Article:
Infants, Toddlers & Caregivers Ch 13

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(c) McGraw-Hill 2012

(c) McGraw-Hill 2012

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  • 1. Chapter 13: The Social EnvironmentMcGraw-Hill/Irwin © 2011 McGraw-Hill Higher Education. All rights reserved.
  • 2. Identity Formation• One facet of identity is self-concept. Self-concept comes from: – Body image – Cultural and gender identification• Self-concept is affected by: – The social environment 13-2
  • 3. Identity Formation• Self-image is a part of self-concept.• Self-image is interrelated with body awareness.• Caregivers should pay attention to children’s body awareness, including children with physical disabilities. 13-3
  • 4. Identity Formation• Attachment – The basis for high self-esteem is attachment. – Don’t assume you will naturally attach to every child. – Learn ways to develop attachment with a child you don’t immediately “hit it off” with. 13-4
  • 5. Identity Formation and Cultural Identity• Cultural identity is also part of self-concept.• The goal of multicultural education is to help children appreciate many cultures, including their own. 13-5
  • 6. Identity Formation and Cultural Identity• What is a multicultural, multilingual infant-toddler curriculum? – It is not rotating ethnic foods, music from many cultures, celebrating holidays, or posting pictures on the walls. – It is discussing caregiving practices with parents, dialoguing about cultural differences, and working towards resolving conflicts. 13-6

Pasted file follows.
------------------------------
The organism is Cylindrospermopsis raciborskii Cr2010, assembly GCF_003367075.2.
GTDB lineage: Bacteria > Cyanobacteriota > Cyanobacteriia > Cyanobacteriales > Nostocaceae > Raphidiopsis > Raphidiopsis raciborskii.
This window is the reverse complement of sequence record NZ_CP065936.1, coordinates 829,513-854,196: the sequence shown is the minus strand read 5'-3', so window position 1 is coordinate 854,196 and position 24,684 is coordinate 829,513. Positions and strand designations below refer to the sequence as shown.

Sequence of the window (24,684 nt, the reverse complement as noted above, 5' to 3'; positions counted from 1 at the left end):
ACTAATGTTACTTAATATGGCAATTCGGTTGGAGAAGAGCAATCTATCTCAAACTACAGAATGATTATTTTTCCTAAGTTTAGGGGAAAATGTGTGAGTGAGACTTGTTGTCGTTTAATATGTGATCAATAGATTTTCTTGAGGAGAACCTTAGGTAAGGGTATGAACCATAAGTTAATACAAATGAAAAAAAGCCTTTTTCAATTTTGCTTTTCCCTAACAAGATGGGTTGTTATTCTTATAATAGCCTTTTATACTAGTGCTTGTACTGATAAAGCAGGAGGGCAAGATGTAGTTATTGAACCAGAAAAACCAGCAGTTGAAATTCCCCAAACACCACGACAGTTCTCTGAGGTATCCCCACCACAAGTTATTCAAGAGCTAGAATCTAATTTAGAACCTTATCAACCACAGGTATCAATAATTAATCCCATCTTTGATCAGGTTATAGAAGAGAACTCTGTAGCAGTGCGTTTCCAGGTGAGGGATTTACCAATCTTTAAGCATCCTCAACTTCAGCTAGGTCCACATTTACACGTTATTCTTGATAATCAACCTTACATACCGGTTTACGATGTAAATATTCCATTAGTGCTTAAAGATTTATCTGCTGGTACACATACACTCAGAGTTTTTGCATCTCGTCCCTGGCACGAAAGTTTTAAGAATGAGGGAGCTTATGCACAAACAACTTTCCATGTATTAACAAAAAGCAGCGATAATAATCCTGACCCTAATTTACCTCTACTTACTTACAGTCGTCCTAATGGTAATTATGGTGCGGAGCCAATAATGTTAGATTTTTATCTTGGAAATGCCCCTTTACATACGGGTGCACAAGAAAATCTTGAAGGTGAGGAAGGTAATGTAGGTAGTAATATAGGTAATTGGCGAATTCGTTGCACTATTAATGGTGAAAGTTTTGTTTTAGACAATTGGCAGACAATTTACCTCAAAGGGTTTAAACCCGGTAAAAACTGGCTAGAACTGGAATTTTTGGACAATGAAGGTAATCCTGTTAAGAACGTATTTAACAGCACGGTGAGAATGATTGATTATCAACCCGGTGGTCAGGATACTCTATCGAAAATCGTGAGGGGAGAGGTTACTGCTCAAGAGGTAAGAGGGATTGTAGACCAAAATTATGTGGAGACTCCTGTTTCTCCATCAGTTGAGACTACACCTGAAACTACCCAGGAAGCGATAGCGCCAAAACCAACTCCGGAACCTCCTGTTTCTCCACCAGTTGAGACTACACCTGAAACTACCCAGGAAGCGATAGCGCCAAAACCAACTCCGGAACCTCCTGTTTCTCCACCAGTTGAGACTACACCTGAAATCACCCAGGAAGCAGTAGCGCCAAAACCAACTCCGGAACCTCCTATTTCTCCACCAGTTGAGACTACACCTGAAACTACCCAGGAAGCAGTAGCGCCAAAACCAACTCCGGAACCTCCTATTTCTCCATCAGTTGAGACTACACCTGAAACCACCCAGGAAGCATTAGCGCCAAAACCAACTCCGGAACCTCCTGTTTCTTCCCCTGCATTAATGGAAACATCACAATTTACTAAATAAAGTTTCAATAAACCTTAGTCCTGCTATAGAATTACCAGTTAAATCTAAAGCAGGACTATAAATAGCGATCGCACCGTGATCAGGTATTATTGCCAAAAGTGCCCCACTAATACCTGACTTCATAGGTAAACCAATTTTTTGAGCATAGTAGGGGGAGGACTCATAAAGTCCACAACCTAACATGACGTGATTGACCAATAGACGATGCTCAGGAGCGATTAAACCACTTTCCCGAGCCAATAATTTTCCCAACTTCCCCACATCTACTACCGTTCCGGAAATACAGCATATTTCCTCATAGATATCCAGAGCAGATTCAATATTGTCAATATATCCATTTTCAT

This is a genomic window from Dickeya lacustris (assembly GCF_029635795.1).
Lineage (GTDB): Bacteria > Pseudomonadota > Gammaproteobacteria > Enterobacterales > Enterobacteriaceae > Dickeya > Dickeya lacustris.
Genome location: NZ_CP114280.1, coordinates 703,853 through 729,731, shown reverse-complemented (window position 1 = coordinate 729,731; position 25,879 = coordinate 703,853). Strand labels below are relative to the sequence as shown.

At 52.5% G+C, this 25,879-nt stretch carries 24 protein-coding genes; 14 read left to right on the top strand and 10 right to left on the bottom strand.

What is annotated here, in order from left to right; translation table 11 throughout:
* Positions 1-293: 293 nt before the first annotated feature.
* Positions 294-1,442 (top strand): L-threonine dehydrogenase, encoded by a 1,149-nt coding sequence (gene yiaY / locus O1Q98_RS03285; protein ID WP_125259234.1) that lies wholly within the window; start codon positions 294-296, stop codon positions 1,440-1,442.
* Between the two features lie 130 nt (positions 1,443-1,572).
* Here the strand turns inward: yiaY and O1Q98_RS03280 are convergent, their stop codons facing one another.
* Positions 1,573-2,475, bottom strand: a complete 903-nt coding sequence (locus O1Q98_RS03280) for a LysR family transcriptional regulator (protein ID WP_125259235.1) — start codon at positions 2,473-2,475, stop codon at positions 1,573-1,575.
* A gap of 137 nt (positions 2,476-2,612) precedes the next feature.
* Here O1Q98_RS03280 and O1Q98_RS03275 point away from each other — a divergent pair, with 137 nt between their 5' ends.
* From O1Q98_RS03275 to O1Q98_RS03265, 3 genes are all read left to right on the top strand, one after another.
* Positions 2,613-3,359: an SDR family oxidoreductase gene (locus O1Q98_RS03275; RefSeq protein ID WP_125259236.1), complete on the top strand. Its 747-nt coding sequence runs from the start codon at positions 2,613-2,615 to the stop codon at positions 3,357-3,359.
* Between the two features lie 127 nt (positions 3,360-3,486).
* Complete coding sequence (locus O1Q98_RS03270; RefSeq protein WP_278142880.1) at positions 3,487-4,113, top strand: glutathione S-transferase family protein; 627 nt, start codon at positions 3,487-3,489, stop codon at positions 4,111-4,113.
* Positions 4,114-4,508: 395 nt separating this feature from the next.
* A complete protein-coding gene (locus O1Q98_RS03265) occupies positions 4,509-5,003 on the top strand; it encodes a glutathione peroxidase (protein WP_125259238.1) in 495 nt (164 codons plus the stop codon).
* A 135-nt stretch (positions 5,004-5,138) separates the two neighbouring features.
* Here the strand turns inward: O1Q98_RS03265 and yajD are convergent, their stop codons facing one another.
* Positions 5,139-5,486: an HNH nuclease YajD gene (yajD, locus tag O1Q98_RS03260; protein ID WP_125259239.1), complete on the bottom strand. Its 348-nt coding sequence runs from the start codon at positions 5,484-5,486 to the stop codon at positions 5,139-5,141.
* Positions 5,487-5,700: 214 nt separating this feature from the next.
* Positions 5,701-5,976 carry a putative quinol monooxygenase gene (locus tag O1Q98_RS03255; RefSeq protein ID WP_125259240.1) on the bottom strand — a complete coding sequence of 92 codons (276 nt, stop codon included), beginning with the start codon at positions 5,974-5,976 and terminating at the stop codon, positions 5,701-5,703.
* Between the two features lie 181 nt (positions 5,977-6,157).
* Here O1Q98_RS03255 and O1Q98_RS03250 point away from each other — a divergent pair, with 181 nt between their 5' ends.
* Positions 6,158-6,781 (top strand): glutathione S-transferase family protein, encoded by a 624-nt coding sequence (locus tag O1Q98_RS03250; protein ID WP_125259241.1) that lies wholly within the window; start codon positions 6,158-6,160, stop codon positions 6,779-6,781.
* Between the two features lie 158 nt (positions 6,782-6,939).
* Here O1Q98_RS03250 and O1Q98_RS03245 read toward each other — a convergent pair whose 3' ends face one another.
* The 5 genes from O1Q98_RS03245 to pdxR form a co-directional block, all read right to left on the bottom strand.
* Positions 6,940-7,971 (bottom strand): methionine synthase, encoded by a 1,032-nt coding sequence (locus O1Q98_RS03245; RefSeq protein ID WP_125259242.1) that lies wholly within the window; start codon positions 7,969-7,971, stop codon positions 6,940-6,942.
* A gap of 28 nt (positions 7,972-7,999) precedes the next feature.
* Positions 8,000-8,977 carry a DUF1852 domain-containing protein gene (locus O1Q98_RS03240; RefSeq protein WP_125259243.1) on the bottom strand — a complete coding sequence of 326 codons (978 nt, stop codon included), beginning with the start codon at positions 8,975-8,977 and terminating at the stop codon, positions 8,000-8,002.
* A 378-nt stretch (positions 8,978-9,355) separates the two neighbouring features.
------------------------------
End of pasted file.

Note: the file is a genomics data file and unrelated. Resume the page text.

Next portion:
• 7. Identity Formation and Gender Identity• Another part of self-concept is gender identity. – Most children are aware of their gender identity. – Adults have a profound influence on children’s ideas of how their gender behaves. 13-7
  • 8. Identity Formation and Gender Identity• To provide a broad definition of gender roles: – Treat girls and boys equally. – Model expanded gender roles. – Avoid exposing children to messages that teach narrow gender roles. – Avoid linking occupations to gender. 13-8
  • 9. Identity Formation and Discipline• Self-concept and discipline – The way you guide and manage behavior can affect children’s feelings about themselves. – Be persistent when setting and enforcing limits for children. – When you enforce limits, avoid shaming, blaming, belittling, or criticizing children. 13-9
  • 10. Identity Formation and Discipline• Self-concept and discipline – Don’t punish or scold – Define unacceptable behavior – No single approach works for all children 13-10
  • 11. Identity Formation and Discipline• Self-concept and discipline – One effective way to guide behavior is by using redirection. How is redirection different from distraction? 13-11
  • 12. Identity Formation and Behavior• 6 ways to change behavior in toddlers – Teach socially acceptable behavior through modeling – Ignore the behavior you want to see change – Pay attention to behavior that is socially acceptable – Restructure the situation – Prevent harmful behavior from happening – Redirect the energy when appropriate 13-12
  • 13. Identity Formation and Time Out• What about time out? – Time out is controversial. – Some caregivers use time out because they have no other methods of guiding behavior. – Some toddlers may benefit from moving to a quieter place for a short time. 13-13
  • 14. Identity Formation and Time Out• Time out should not: – Be used to confine children for breaking a rule. – Be used without awareness of cultural notions of individuality. • Is time out an extreme form of punishment in the child’s culture? 13-14
  • 15. Identity Formation and CulturalAwareness• Cultural awareness: – Be aware of perspectives relating to notions of authority. – Understand how a culture views inner control vs. external control. 13-15
  • 16. Identity Formation and You• Model self-esteem by taking care of yourself. – Take care of your needs. – Learn to be assertive when appropriate. – Learn conflict management. – Find ways to be proud of the importance of your job. 13-16
  • 17. Identity Formation and You 13-17
  • 18. Online Learning Center• See Chapter 13 of the text’s Online Learning Center for chapter quizzes, Theory Into Action activities, Video Observations, and more. 13-18